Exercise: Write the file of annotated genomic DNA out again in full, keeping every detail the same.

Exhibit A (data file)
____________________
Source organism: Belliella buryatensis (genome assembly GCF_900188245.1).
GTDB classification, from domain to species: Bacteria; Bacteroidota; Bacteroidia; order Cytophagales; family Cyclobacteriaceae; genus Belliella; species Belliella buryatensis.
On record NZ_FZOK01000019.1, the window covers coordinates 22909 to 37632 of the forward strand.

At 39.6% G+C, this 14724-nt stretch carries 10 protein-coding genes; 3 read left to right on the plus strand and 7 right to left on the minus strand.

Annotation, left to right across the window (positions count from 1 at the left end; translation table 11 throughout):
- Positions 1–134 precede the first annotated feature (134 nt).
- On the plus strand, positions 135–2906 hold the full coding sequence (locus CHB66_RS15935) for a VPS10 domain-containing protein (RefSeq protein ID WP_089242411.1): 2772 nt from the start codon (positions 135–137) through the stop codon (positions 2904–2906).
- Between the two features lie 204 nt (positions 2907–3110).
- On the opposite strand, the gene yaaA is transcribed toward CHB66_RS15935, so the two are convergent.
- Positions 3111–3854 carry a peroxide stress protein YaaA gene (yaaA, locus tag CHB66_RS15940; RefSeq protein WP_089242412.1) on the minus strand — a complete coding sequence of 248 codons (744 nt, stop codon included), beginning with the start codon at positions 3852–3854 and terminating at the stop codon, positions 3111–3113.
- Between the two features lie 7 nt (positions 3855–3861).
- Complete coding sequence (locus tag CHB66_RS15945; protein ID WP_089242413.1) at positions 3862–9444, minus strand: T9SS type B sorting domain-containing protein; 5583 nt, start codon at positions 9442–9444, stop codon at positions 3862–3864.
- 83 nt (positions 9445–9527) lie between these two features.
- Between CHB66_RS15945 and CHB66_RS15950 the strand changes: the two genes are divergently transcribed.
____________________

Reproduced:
Source organism: Belliella buryatensis (genome assembly GCF_900188245.1).
GTDB classification, from domain to species: Bacteria; Bacteroidota; Bacteroidia; order Cytophagales; family Cyclobacteriaceae; genus Belliella; species Belliella buryatensis.
On record NZ_FZOK01000019.1, the window covers coordinates 22909 to 37632 of the forward strand.

At 39.6% G+C, this 14724-nt stretch carries 10 protein-coding genes; 3 read left to right on the plus strand and 7 right to left on the minus strand.

Annotation, left to right across the window (positions count from 1 at the left end; translation table 11 throughout):
- Positions 1–134 precede the first annotated feature (134 nt).
- On the plus strand, positions 135–2906 hold the full coding sequence (locus CHB66_RS15935) for a VPS10 domain-containing protein (RefSeq protein ID WP_089242411.1): 2772 nt from the start codon (positions 135–137) through the stop codon (positions 2904–2906).
- Between the two features lie 204 nt (positions 2907–3110).
- On the opposite strand, the gene yaaA is transcribed toward CHB66_RS15935, so the two are convergent.
- Positions 3111–3854 carry a peroxide stress protein YaaA gene (yaaA, locus tag CHB66_RS15940; RefSeq protein WP_089242412.1) on the minus strand — a complete coding sequence of 248 codons (744 nt, stop codon included), beginning with the start codon at positions 3852–3854 and terminating at the stop codon, positions 3111–3113.
- Between the two features lie 7 nt (positions 3855–3861).
- Complete coding sequence (locus tag CHB66_RS15945; protein ID WP_089242413.1) at positions 3862–9444, minus strand: T9SS type B sorting domain-containing protein; 5583 nt, start codon at positions 9442–9444, stop codon at positions 3862–3864.
- 83 nt (positions 9445–9527) lie between these two features.
- Between CHB66_RS15945 and CHB66_RS15950 the strand changes: the two genes are divergently transcribed.